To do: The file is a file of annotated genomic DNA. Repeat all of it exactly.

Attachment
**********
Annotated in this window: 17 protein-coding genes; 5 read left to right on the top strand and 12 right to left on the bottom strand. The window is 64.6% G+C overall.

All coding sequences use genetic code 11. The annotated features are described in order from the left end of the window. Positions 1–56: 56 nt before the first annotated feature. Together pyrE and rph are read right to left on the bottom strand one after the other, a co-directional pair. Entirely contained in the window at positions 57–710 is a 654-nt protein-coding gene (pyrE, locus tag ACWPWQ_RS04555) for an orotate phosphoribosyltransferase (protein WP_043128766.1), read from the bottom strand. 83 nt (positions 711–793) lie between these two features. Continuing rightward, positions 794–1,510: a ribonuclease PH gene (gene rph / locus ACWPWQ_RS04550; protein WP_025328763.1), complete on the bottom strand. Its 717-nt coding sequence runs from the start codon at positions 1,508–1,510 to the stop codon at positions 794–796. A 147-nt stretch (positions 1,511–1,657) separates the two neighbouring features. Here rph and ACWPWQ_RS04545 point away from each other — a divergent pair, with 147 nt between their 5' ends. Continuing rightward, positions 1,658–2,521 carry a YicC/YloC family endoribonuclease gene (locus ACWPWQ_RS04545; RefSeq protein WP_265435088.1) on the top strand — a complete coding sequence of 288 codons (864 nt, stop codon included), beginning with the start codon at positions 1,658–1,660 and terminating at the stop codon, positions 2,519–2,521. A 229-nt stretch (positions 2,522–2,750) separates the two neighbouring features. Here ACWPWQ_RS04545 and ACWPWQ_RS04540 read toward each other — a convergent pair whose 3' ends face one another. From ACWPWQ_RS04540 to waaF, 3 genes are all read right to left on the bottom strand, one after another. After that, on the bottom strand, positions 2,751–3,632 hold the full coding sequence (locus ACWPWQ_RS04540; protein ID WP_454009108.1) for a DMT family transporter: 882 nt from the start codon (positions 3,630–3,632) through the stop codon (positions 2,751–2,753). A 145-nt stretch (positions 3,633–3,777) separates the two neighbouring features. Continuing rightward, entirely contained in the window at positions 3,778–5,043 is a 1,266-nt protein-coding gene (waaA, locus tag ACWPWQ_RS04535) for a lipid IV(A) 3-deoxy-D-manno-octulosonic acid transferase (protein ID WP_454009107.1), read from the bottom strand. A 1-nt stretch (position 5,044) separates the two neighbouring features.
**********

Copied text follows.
Annotated in this window: 17 protein-coding genes; 5 read left to right on the top strand and 12 right to left on the bottom strand. The window is 64.6% G+C overall.

All coding sequences use genetic code 11. The annotated features are described in order from the left end of the window. Positions 1–56: 56 nt before the first annotated feature. Together pyrE and rph are read right to left on the bottom strand one after the other, a co-directional pair. Entirely contained in the window at positions 57–710 is a 654-nt protein-coding gene (pyrE, locus tag ACWPWQ_RS04555) for an orotate phosphoribosyltransferase (protein WP_043128766.1), read from the bottom strand. 83 nt (positions 711–793) lie between these two features. Continuing rightward, positions 794–1,510: a ribonuclease PH gene (gene rph / locus ACWPWQ_RS04550; protein WP_025328763.1), complete on the bottom strand. Its 717-nt coding sequence runs from the start codon at positions 1,508–1,510 to the stop codon at positions 794–796. A 147-nt stretch (positions 1,511–1,657) separates the two neighbouring features. Here rph and ACWPWQ_RS04545 point away from each other — a divergent pair, with 147 nt between their 5' ends. Continuing rightward, positions 1,658–2,521 carry a YicC/YloC family endoribonuclease gene (locus ACWPWQ_RS04545; RefSeq protein WP_265435088.1) on the top strand — a complete coding sequence of 288 codons (864 nt, stop codon included), beginning with the start codon at positions 1,658–1,660 and terminating at the stop codon, positions 2,519–2,521. A 229-nt stretch (positions 2,522–2,750) separates the two neighbouring features. Here ACWPWQ_RS04545 and ACWPWQ_RS04540 read toward each other — a convergent pair whose 3' ends face one another. From ACWPWQ_RS04540 to waaF, 3 genes are all read right to left on the bottom strand, one after another. After that, on the bottom strand, positions 2,751–3,632 hold the full coding sequence (locus ACWPWQ_RS04540; protein ID WP_454009108.1) for a DMT family transporter: 882 nt from the start codon (positions 3,630–3,632) through the stop codon (positions 2,751–2,753). A 145-nt stretch (positions 3,633–3,777) separates the two neighbouring features. Continuing rightward, entirely contained in the window at positions 3,778–5,043 is a 1,266-nt protein-coding gene (waaA, locus tag ACWPWQ_RS04535) for a lipid IV(A) 3-deoxy-D-manno-octulosonic acid transferase (protein ID WP_454009107.1), read from the bottom strand. A 1-nt stretch (position 5,044) separates the two neighbouring features.